Obviously if you want the best version, Criterion has it. But for those on a budget, the Alpha print is surprisingly serviceable -- clear sound, clear picture, no static or skips. It's gotten a little dark over time (well, it was filmed at night), but that can be fixed by adjusting the brightness of the screen.

This short, intense movie is a brilliant piece of work, and may be eve more relevant now than it was in 1932. Thrilling, dark and suspenseful.
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5.0 out of 5 stars Excellent service & product, Feb. 1 2013
Verified Purchase(What's this?)
This review is from: The Most Dangerous Game (Criterion Collection) (DVD)
Excellent sur toute la ligne. Produit de première qualité et expédié rapidement !
Exactement comme promis et selon la réputation du fournisseur.
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5.0 out of 5 stars Most Excellent Release - 75th Anniversary Ed. in Color & B/W, Sept. 19 2012
By 
Movieman, Montreal - See all my reviews
(TOP 500 REVIEWER)   
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This review is for the 75th Anniversary Edition of The Most Dangerous Game from Legend Films. This RKO film from 1932 was originally shot at around the same time as the original King Kong, & it was made by many of the same people - Merian C. Cooper, Ernest B.Schoedsack, & it also stars Fay Wray. Many of the same sets were also used in the production. The plot: An evil Russian game hunter traps unsuspecting shipwreck survivors on his remote island and hunts them like animals for sport.
This version has been colorized, but it also features a fully restored black & white version - I am typically NOT a big fan of colorization. However, to produce a color version the producers needed to work from the best source materials available, so the image quality on both is top notch. Ray Harryhaussen oversaw the colorization process & made suggestions. There are tons of extras included, interviews, featurettes, & trailers. Unless you are willing to shell out big bucks for Criterion's excellent release, then this is undoubtedly the best way to go. You've also got the option on how you would like to view the film, I enjoyed both versions.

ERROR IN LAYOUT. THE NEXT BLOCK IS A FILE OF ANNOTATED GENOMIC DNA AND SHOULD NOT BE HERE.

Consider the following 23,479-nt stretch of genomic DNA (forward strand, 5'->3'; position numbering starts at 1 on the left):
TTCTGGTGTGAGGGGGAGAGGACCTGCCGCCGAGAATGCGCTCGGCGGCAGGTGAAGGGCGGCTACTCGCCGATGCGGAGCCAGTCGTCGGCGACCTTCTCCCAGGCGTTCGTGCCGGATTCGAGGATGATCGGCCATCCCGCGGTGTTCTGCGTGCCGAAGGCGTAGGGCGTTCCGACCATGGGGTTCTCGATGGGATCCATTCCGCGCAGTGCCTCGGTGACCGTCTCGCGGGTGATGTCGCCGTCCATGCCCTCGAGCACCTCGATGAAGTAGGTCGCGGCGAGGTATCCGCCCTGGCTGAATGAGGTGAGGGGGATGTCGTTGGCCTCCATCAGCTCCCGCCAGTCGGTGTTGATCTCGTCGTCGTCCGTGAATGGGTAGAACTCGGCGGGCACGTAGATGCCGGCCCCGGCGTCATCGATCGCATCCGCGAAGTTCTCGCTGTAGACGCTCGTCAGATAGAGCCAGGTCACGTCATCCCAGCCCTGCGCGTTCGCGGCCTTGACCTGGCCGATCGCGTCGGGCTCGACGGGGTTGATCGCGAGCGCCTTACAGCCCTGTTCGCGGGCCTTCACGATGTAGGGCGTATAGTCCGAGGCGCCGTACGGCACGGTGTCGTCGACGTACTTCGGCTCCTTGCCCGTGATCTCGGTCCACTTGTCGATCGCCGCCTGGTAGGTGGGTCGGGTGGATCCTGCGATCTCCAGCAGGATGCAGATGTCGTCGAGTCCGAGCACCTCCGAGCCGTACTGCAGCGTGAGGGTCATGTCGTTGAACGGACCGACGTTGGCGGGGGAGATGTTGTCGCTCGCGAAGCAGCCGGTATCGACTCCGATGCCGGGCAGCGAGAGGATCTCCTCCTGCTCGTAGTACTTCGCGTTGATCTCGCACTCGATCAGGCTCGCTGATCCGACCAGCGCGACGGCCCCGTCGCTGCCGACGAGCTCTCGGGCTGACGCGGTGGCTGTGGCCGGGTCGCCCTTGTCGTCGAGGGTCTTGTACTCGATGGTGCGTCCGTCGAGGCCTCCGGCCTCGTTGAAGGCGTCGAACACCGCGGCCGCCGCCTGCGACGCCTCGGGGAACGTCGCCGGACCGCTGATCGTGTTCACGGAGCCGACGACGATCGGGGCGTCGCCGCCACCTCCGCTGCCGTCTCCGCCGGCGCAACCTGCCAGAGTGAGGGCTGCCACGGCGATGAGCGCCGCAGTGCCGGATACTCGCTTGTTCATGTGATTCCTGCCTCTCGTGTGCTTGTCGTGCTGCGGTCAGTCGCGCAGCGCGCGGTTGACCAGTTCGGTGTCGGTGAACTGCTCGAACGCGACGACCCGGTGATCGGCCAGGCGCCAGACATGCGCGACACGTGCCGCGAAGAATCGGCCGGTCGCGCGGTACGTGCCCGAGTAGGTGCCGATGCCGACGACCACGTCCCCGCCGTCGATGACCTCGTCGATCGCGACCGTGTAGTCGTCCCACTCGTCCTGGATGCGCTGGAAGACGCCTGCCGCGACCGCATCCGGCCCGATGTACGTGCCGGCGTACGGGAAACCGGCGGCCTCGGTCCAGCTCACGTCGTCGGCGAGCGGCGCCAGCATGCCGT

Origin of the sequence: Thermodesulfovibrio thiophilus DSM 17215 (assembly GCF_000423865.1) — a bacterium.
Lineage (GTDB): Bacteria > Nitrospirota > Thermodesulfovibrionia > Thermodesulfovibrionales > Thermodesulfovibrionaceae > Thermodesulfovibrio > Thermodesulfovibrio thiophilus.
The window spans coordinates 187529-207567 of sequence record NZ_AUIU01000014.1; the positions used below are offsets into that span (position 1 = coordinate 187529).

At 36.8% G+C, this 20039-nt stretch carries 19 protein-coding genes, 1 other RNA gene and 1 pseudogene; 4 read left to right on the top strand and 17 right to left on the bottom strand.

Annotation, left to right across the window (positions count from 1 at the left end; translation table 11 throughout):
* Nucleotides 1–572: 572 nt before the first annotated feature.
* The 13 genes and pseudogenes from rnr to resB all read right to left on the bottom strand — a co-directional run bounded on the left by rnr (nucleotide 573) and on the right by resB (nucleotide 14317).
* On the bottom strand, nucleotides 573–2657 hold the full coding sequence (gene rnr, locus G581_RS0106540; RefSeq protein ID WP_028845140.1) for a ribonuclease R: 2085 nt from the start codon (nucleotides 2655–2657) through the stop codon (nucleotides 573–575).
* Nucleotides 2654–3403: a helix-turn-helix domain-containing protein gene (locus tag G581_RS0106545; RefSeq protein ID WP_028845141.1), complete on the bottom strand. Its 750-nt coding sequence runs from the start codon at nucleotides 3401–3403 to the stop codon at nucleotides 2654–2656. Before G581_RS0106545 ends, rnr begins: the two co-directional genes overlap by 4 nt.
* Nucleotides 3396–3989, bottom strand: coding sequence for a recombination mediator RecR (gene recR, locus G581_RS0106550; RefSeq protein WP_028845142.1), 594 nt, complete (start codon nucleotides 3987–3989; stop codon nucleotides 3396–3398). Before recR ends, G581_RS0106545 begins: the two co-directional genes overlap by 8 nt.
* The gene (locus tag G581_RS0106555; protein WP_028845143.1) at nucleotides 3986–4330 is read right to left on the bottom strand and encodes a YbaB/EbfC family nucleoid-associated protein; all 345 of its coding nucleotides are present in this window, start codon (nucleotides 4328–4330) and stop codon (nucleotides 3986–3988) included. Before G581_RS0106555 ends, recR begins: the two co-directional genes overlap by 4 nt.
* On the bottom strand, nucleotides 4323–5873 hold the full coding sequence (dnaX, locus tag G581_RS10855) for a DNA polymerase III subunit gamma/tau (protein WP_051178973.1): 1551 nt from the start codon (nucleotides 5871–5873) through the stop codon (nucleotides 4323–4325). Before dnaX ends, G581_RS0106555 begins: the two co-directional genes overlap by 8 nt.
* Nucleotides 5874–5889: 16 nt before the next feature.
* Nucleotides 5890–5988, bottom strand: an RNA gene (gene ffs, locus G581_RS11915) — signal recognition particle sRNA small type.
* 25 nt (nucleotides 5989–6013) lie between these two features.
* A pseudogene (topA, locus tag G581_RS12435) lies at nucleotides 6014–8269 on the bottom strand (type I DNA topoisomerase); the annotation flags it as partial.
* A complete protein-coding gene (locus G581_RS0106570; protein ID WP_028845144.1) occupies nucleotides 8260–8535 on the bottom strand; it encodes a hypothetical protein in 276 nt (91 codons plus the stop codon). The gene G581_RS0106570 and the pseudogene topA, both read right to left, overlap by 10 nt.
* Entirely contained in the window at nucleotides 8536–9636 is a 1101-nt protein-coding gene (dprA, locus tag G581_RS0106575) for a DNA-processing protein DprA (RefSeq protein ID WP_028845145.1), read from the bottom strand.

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5.0 out of 5 stars Criterion is the best, July 22 2011
By 
Marcia (Vancouver) - See all my reviews
(TOP 100 REVIEWER)   
Verified Purchase(What's this?)
This review is from: The Most Dangerous Game (Criterion Collection) (DVD)
Since many have written of the awesome, original story. i will comment on the quality of the dvd. i owned a copy before criterion remastered it from the original 35 mm. composite fine-grain master. What a difference! Made in 1932 the transfer is not perfect and has a few flaws, but on the whole this version is worth every penny to get a decent copy of one of the best horror movies ever created based on a short story by Richard Connel. Audio commentary by film historian Brucce Eder. Subtitles added. 63 min. b & w. monoral. 1:33:1 aspect ratio.
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4.0 out of 5 stars It's Creepy and it's Kooky, it's Altogether Ooky, July 20 2010
By 
bernie "xyzzy" (Arlington, Texas) - See all my reviews
(TOP 100 REVIEWER)   
This review is from: The Most Dangerous Game (Criterion Collection) (DVD)
A ship full of mysterious characters is interring a harbor that is either misscharted or mislight. We are introduced to them and in two minutes and they are old friends.

A conversation is struck up on the subject of hunting. Bob Rainsford (Joel McCrea) is asked if it is really fare hunt with superior file power and asked if he would change places with the tiger. He philosophically replies, "That is something I will never have to decide... This world is decided into two kinds of people. The hunter and the hunted. I am a hunter and nothing can ever change that."